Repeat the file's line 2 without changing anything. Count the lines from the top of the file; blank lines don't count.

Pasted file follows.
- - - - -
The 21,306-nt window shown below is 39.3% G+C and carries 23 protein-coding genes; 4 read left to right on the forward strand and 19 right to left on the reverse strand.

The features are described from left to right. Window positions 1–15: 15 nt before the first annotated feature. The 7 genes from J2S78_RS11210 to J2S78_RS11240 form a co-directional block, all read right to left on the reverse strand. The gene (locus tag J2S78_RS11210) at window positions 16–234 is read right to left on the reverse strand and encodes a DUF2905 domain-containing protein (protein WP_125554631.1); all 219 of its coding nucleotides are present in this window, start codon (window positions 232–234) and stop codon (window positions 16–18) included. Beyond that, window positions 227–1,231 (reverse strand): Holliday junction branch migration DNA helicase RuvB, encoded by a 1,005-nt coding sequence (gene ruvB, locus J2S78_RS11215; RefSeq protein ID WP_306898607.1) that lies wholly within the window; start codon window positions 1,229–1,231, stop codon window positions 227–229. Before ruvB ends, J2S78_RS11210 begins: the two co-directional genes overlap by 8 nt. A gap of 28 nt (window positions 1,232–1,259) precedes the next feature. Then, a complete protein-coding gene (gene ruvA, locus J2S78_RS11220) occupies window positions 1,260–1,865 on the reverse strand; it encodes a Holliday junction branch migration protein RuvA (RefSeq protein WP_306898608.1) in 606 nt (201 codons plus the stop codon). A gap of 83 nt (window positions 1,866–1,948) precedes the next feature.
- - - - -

The features are described from left to right. Window positions 1–15: 15 nt before the first annotated feature. The 7 genes from J2S78_RS11210 to J2S78_RS11240 form a co-directional block, all read right to left on the reverse strand. The gene (locus tag J2S78_RS11210) at window positions 16–234 is read right to left on the reverse strand and encodes a DUF2905 domain-containing protein (protein WP_125554631.1); all 219 of its coding nucleotides are present in this window, start codon (window positions 232–234) and stop codon (window positions 16–18) included. Beyond that, window positions 227–1,231 (reverse strand): Holliday junction branch migration DNA helicase RuvB, encoded by a 1,005-nt coding sequence (gene ruvB, locus J2S78_RS11215; RefSeq protein ID WP_306898607.1) that lies wholly within the window; start codon window positions 1,229–1,231, stop codon window positions 227–229. Before ruvB ends, J2S78_RS11210 begins: the two co-directional genes overlap by 8 nt. A gap of 28 nt (window positions 1,232–1,259) precedes the next feature. Then, a complete protein-coding gene (gene ruvA, locus J2S78_RS11220) occupies window positions 1,260–1,865 on the reverse strand; it encodes a Holliday junction branch migration protein RuvA (RefSeq protein WP_306898608.1) in 606 nt (201 codons plus the stop codon). A gap of 83 nt (window positions 1,866–1,948) precedes the next feature.